Interestingly, while I searched for literature references discussing PBA, I found that most—if not all—of the literature from the last 5-6 years has been funded or underwritten by Avanir Pharmaceuticals—and all of which discussed the benefits of dextromethorphan/quinidine. This included an “educational review” published by the National Stroke Association in 2005. In fact, the editors of the Annals of Neurology issue I cited above tried to get someone to write a review on PBA but couldn’t find any authors “untouched by Avanir.” It certainly seems that Avanir’s PR effort has paid off.
The coup de grâce, in my opinion, is an “expert review” on PBA published in the journal CNS Spectrums in October 2005. It’s a roundtable discussion on how to distinguish PBA from other psychiatric and neurologic disorders—and, of course, the benefits of dextromethorphan/quinidine. It seems like a fair review, although the authors make comments that broaden the definition of PBA to include other disturbances of affect, which are extremely common among psychiatric patients. “It may be useful to regard affective lability,” they write, “as a disorder of affect that exists at a point on a continuum between normal affective variability and the more severe end of the continuum characterized by [PBA].” Furthermore, they encourage clinicians to “include a specific assessment for PBA” in all patients with any neurological condition, to prevent their being “misdiagnosed” with a psychiatric disorder—the implication being that what we might call “poststroke depression” might actually be PBA. And they even open the door to the possibility that “PBA-like” symptoms might not have a recognizable neurological basis: “In some cases PBA may be the only clinically identifiable manifestation of the neurological condition. In light of the overlap between the neurology of affect regulation and the neurology of psychiatric conditions, … PBA may sometimes occur in the latter context as well.” [Emphasis mine.]
You can see where this is all headed—and probably why I received a promotional packet for Nuedexta, even though I’m not a neurologist. Here we have a new medication, which has been approved for a neurological syndrome whose major manifestation is “affective instability.” Even though the proper diagnosis of PBA requires far more than that, clinicians will undoubtedly use it off-label for the affective lability seen in many other conditions (such as bipolar disorder, schizophrenia, autism, dementia, maybe even childhood irritability, etc). And my bet is that Avanir will try to get Nuedexta approved for all of these conditions.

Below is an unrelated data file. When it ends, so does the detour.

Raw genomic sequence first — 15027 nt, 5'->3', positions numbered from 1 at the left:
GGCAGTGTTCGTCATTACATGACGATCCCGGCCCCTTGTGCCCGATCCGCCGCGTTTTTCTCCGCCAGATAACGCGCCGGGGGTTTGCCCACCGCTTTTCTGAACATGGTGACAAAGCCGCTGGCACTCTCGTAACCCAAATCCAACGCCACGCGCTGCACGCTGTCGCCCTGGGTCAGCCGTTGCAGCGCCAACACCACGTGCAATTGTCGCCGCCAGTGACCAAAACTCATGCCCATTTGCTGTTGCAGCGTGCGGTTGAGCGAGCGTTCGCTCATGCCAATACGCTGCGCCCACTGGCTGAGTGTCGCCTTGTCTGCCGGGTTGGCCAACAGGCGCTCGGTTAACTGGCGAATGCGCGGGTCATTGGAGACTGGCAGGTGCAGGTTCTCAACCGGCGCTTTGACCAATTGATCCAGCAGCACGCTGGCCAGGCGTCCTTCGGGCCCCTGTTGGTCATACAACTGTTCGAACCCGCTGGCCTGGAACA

(BTW, Nuedexta has never been compared head-to-head with SSRIs or TCAs, and the trials which led to Nuedexta’s approval showed only slight improvement vs. placebo in patients with PBA due to multiple sclerosis and ALS.)
Indeed, Avanir’s investor materials (see pdf here) already state that the company will seek approval for multiple sclerosis-related pain, and for behavioral symptoms in dementia. And when one considers how atypical antipsychotics have been affected by “indication creep,” it is probably only a matter of time before Nuedexta will be tested for other disorders characterized by affective changes, including the big kahunas: depression and bipolar disorder. To that end, during a November 2009 conference call to shareholders, Keith Katkin, Avanir’s CEO, described Nuedexta as a “pipeline in a pill.”
I should note here that I have not tried Nuedexta so I can’t say whether it is effective. I also have no financial interest in Avanir Pharmaceuticals. I don’t see how Nuedexta’s pharmacological properties might control affective outbursts (but then again, I can’t explain precisely how SSRIs treat depression, either). Certainly I’ve read of isolated cases in which Nuedexta has led to “dramatic improvement,” but those cases are from spokespeople with “skin in the game,” so to speak. Nuedexta might be a blockbuster drug in neurology and psychiatry alike, and I’m willing to give it that chance. However, at this stage the marketing speaks far louder than the data, and the seeds are already being sown for the more widespread use of this relatively unproven agent. We need to be cautious not to be swayed by the influence of those who want to make a few bucks (or a few billion) off our ignorance.